Good manners start NOW.

It’s like driving a car. At first, you have to consciously think of every single action. In time and with practice, many of the tiny decisions involved become second nature, and your driving becomes smooth. Beginner drivers get into more accidents not just because they make poorer decisions, but because their reflexes are unpracticed, slowed by the split-second of hesitation. I’m striving to produce smooth social drivers, who can manoeuvre the trickiest situations aided by their second-nature reflexes. (Kids who, if I’m entirely honest here, are more skilled than me. Sigh.)

So the rule is, “If you want me to do something for you, you start, ‘Would you’ and you finish with ‘please’.”

“Okay. Would you wipe my nose, please?”

“Sure I will! Here you go! There, feel better?”

“Yes! Mary? I’m thirsty.”

One step at a time. One step…

September 19, 2012 Posted by | eeewww, Grace, manners | 12 Comments

Poppy Gets Brave, part 2

On Friday, I told you about Poppy and her Huge Anxiety re: New Baby Girl. It started when NBG cried those first few days, and Poppy, little empathy crier that she is, globallized that into a full-on fear of being anywhere near NBG.

She’d enter my house wailing and demanding an immediate nap, cry whenever she looked in NBG’s direction, and point-blank refuse to eat with us.

What to do? I’ve already explained how I’ve dealt with the refusal to eat.

Following a strategy in Growing Up Brave, I created a Bravery Ladder for the mornings for Poppy. The goal is that she come in happy, and join in the normal routines, without the need for her avoidance-behaviour ‘nap’.

1. Poppy comes in and asks politely for a nap, without tears. As soon as she manages that, she gets a nap. [Yes, I know. I am rewarding the behaviour I want to extinguish with the behaviour I want to extinguish. Ironic, no?]

2. Poppy asks for a nap politely, without tears, but before she gets a nap, we prepare the morning snack together. (Thus, the nap is deferred at least 5 minutes.)

This was what we’d achieved by the end of the first week. She was doing well. She would ask for her nap, yes, but I would cheerfully tell her that “First we have to make snack,” and she was fine with that. We’d proceed to the kitchen, pull a chair to the counter, and Poppy would chatter at me as I sliced fruit and put it in containers, fill water bottles, and tuck it all in our snack bag. She’d count pieces with me, she’d drop things in containers. Some days we were alone while doing this — Poppy is often the first to arrive — but some days NBG, who’s often second to arrive, would be there, too, sitting in a high chair while Poppy and I worked at the counter. By the end of her second week, the nap was being deferred a good half hour, and had shortened to ten minutes.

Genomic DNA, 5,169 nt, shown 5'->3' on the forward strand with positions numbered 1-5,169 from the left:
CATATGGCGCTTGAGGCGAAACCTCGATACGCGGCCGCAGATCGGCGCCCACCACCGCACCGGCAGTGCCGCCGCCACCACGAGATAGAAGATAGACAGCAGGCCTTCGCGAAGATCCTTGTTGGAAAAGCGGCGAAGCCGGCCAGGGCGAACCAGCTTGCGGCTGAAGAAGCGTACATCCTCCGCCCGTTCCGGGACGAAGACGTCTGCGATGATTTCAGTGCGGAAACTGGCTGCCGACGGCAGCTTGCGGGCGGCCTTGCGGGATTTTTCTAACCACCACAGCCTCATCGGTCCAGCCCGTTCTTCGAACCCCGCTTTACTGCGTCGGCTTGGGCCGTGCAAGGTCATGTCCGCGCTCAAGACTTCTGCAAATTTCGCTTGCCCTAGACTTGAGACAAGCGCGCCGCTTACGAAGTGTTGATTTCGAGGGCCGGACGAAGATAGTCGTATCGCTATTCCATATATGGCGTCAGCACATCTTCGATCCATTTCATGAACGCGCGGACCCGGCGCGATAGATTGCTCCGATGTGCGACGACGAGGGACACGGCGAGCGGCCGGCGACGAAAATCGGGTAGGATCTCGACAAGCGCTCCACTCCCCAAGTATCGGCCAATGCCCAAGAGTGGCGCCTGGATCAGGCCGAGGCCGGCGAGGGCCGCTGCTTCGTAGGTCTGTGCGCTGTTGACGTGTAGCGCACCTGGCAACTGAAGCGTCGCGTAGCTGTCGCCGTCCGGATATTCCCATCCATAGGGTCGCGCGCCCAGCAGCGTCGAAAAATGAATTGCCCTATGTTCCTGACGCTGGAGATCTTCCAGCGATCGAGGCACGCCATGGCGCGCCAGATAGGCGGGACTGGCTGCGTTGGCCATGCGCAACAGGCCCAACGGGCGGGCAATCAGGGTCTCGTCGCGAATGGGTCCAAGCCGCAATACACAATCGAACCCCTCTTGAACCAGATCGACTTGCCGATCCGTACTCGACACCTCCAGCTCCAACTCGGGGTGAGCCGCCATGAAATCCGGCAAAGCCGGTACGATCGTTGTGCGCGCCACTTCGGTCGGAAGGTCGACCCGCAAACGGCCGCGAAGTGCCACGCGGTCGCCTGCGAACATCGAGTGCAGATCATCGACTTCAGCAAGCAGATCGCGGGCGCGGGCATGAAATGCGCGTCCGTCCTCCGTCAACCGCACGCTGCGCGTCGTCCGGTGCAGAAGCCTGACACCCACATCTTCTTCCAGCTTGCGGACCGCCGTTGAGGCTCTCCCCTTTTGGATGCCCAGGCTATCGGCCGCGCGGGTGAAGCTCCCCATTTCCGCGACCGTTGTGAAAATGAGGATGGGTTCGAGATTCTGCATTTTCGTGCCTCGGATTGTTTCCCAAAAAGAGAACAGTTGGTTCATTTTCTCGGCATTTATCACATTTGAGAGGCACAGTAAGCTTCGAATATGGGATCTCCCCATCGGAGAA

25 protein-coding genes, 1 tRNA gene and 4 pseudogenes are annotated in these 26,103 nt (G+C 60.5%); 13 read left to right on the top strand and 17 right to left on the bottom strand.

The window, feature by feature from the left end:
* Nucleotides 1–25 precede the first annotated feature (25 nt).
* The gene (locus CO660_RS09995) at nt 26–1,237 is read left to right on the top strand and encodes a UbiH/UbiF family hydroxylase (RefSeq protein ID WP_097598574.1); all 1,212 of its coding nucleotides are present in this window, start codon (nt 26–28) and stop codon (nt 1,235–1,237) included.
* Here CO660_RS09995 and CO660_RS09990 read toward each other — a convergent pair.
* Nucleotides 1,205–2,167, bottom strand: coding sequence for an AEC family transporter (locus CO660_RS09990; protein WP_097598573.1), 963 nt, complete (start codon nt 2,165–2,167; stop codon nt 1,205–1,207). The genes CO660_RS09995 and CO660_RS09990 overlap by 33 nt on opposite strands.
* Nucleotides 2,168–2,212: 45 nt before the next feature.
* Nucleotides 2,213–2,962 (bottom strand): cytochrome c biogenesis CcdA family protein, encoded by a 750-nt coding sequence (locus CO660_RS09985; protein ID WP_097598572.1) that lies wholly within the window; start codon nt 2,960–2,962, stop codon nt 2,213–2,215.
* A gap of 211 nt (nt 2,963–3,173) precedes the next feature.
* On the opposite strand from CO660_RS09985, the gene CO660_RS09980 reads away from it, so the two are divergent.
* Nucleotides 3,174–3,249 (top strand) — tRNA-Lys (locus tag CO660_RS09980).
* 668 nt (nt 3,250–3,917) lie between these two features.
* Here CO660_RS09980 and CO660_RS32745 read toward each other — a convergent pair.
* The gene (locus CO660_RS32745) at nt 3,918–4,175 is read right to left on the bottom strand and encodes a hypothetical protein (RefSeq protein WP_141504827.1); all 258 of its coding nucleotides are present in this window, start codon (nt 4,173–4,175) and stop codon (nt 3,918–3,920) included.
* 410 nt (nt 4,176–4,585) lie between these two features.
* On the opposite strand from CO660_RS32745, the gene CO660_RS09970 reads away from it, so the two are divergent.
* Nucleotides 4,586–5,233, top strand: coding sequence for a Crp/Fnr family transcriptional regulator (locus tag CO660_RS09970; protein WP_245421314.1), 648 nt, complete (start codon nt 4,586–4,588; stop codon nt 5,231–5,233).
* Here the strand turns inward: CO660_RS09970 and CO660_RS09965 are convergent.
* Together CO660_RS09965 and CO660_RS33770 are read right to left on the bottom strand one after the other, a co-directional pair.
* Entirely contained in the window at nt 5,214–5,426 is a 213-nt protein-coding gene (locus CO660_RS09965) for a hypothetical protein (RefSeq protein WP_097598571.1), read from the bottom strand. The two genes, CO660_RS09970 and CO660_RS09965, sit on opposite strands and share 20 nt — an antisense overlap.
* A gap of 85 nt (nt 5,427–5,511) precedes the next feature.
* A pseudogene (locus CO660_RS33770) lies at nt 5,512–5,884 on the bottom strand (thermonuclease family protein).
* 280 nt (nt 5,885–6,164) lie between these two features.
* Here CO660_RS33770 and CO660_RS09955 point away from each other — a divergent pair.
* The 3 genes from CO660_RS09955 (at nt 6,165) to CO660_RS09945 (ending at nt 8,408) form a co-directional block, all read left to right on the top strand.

My focus in this Bravery Ladder is Poppy’s arrival, because it’s been so fraught with anxiety. Of course, sometimes NBG does cry at other, random times during a day (she’s a year old, after all) and Poppy will immediately leap to her avoidance strategy: “I want to go a nap! I tired!” At these times I have begun responding with compassionate empathy, “You’re not tired, sweetie. You’re feeling nervous because NBG is crying. But crying is just noise. It can’t hurt you.” I give her a hug, then I give NBG a hug, and then we move on. And there is no nap.

This is sooooo much better than two weeks ago! I am SO DAMNED GRATEFUL for that book!

Now, this week, we’ve moved on. To stage 3:

3. Poppy asks for a nap politely, but first helps me prepare morning snack, and then help me greet NBG and give her her first bottle of the morning.

This is where we are now. Poppy is coming into my home, and in a happy, cheerful, so-chipper voice, saying, “May I have a nap, PLEASE, Mary!” And I am saying, equally chipper, “FIRST we have to make SNACK!” Because this is now expected, Poppy is all, “Okay, Mary!”, and off we go to the kitchen.

If NBG arrives during this time, Poppy becomes somewhat solemn, but does NOT break into immediate storms of tears. She does start asking for a nap, but I tell her, “Not yet! We’re not done making snack, remember?” and she copes just fine.

I pop NBG into a high chair and draw her in so she can see what’s going on. (NBG, thank GOD!, is no longer crying when she enters my home, so she sits there and happily oversees our so-interesting activity.)